U.A.E. Is First Authorities to Approve a Chinese language Coronavirus Vaccine

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U.A.E. Is First Government to Approve a Chinese Coronavirus Vaccine

The need for clarity about the safety and effectiveness of China's vaccines has become more urgent after Sinopharm announced that it had vaccinated around one million people prior to the completion of clinical trials. The campaign has alarmed scientists from overseas who claim it is exposing people to inappropriate risks.

Chinese officials have repeatedly assured the public that the country's coronavirus vaccines are safe, giving few details. Last month, Liu Jingzhen, the chairman of Sinopharm said none of those who received the company's vaccines had experienced any side effects. He said that "few had mild symptoms."

The road to a coronavirus vaccine

Interesting facts about vaccines

Confused by all of the technical terms used to describe how vaccines work and study? Let us help:

    • Adverse event: A health problem that occurs in volunteers in a clinical trial with a vaccine or drug. An adverse event is not always caused by the treatment tested in the study.
    • Antibody: A protein produced by the immune system that can attach itself to a pathogen such as the coronavirus and prevent it from infecting cells.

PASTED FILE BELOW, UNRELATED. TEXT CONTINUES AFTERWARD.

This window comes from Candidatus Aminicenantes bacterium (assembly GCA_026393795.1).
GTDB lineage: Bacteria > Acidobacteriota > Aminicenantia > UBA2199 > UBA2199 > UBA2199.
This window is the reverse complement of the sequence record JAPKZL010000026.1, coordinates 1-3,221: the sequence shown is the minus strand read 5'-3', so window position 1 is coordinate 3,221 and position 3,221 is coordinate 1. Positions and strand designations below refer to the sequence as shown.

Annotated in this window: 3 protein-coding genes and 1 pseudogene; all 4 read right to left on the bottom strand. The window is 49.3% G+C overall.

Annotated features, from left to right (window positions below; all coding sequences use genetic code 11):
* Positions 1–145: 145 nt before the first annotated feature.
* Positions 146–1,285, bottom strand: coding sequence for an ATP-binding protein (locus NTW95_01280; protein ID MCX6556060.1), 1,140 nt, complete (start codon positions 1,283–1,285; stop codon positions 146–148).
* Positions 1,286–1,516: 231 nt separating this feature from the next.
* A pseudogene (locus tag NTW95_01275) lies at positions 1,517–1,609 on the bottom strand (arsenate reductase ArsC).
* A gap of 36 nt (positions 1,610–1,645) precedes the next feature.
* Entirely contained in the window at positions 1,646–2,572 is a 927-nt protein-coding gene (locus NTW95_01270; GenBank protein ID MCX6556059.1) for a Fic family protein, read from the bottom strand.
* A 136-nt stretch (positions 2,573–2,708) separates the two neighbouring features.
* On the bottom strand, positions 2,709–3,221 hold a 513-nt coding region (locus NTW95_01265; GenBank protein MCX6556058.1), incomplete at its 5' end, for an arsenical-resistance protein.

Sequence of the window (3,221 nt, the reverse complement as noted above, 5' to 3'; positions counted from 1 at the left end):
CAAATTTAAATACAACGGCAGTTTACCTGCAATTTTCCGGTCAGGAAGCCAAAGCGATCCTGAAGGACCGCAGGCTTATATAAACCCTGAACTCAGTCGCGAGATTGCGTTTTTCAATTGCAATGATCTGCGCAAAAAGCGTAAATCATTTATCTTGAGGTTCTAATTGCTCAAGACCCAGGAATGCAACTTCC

• Approval, licensing and approval for emergency use: Medicines, vaccines and medical devices cannot be sold in the US for no profit approval by the Food and Drug Administration, also known as Licensing. After a company has submitted the results of clinical studies to the F.D.A. For testing purposes, the agency decides whether the product is safe and effective. This process usually takes many months. If the country faces an emergency – like a pandemic – a company can file an application instead Emergency approvalthat can be granted much faster.
    • Background rate: How often does the general population experience a health problem called an Adverse Event? To determine whether a vaccine or drug is safe, the researchers compare the rate of adverse events in one study to the background rate.
    • Effectiveness: The benefit of a vaccine compared to a placebo, measured in a clinical trial. For example, to test a coronavirus vaccine, the researchers compare how many people in the vaccinated group and the placebo group are receiving Covid-19. In contrast, effectiveness is the benefit that a vaccine or drug offers in the real world. A vaccine's effectiveness can be found to be less or more effective than its effectiveness.
    • Phases 1, 2 and 3 studies: Clinical trials typically take place in three phases. Phase 1 studies typically involve a few dozen people to determine whether a vaccine or drug is safe. In Phase 2 studies, involving hundreds of people, researchers can try different doses and take more measurements of the vaccine's effects on the immune system. Phase 3 trials, involving thousands or tens of thousands of volunteers, determine the safety and effectiveness of the vaccine or drug by waiting to see how many people are protected from the disease it is supposed to be fighting.